The scenes from the North this week are all too familiar: burning cars, barricades across streets and the litter from nights of rioting strewn across almost deserted roads. This time, however, they are loyalist barricades, the burning cars have been hijacked by loyalist protesters and the riots were fomented by loyalist gangs. However, these are only the most obvious, visible signs of the crisis brought about by the banning yet again of the Drumcree Orange Order parade from going through the nationalist Garvaghy Road area near Portadown, Co. Armagh. Behind the scenes are events rarely captured by the camera — such as the terror faced by isolated Catholic families in loyalist areas, some of whom have been forced to flee their homes.
Then beyond this trauma is one that in the long term could have devastating consequences for everyone in the North, whether Protestant or Catholic, pro-agreement or anti-agreement, loyalist or republican. That is the economic impact of the lawless behavior flashed around the world in television pictures that present a view of the "new" Northern Ireland that reminds people too much of the old.
"Many visitors are leaving Northern Ireland and many others have decided not to come here because of what is happening," lamented Bill Jeffrey of the Northern Ireland Small Business Association in a recent interview with the press. "It negates all the work that business people have done over the years."
Obviously, the mobs out protesting the right of Orangemen to walk the Garvaghy Road have no interest in business. They are made up mostly of out-of-work teenagers and schoolchildren from working-class districts who act as if they have no stake in the future of the North. But they are wrong. They have a stake, and they are sadly wasting it and by doing so undermining their own future prospects.
According to recent statistics from the Northern Ireland Office, policing the Drumcree protest in the last three years has cost £28 million pounds sterling (roughly $42 million), not including the additional costs such as insurance payments that have to be made to cover criminal damage. Compare this with the £6.2 million sterling (about $10 million) that has been earmarked for improving school buildings. That is, the state is being forced to pay out almost five times as much money to keep a handful of Orangemen from breaking the law than it has to make sure the children of the North have a decent, healthy environment in which to prepare for the future. Among those children are the sons and daughters of the protesting Orangemen.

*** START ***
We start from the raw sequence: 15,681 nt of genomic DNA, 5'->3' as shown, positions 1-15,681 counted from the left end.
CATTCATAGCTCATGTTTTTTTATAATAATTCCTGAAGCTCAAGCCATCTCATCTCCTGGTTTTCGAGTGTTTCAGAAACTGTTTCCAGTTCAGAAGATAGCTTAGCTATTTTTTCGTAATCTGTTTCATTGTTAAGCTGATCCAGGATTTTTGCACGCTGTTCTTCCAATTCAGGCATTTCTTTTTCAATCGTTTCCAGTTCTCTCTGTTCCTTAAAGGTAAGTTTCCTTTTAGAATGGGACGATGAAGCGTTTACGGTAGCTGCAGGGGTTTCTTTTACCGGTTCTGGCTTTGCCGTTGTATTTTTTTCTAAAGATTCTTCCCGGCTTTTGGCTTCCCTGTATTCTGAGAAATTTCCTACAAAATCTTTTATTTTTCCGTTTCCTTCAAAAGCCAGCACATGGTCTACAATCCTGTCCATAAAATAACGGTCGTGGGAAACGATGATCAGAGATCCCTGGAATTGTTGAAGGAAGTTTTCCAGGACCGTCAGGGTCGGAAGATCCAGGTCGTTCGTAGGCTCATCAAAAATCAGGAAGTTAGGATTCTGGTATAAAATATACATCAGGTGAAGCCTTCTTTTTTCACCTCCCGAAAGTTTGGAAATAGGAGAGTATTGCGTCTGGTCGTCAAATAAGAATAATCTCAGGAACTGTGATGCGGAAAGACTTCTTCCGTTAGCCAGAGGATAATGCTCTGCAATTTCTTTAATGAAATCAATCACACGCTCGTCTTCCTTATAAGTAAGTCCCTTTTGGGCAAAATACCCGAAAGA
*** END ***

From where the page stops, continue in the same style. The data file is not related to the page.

Is this then not a criminal waste of resources — resources desperately needed to see that the potential of the young is given the best opportunity to fulfill itself?
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In another sign of the economic reality that will one day affect everyone, a U.S. trade delegation that was due to visit the North last week canceled its trip because of what it viewed as the deteriorating situation. Who will invest in a state that can be effectively closed down by a mob?
The ordinary, decent members of the Orange Order — who we must believe make up the vast majority of the brethren — must realize this is the reality. They must stand appalled at the sight of Johnny "Mad Dog" Adair, convicted leader of one of the most violent loyalist groups, effectively taking over the Orange protest in Drumcree as he struts around threatening even more mayhem with his small coterie of thugs. Where will Adair lead the Protestants of Northern Ireland? What sort of future does he offer to their children? Even the idea of such a thing must send a shiver down the spines of all but the most blinkered sectarian bigot.
The truth is that the Drumcree Orangemen and the thugs that have attached themselves to their protest have nothing to offer the Protestants of the North but an obsession with the past that only proves they have no vision of the future. The future for them is, if anything, a return to the past, when they could march when and where they liked, regardless of how they offended, intimidated, or terrorized their Catholic neighbors. It is impossible to return to that time, and no matter how long the Orangemen stand on the hill of Drumcree it will not make the slightest difference.
The only viable future for the North is one based on cooperation, mutual respect and tolerance. Anything else is but a self-inflicted wound.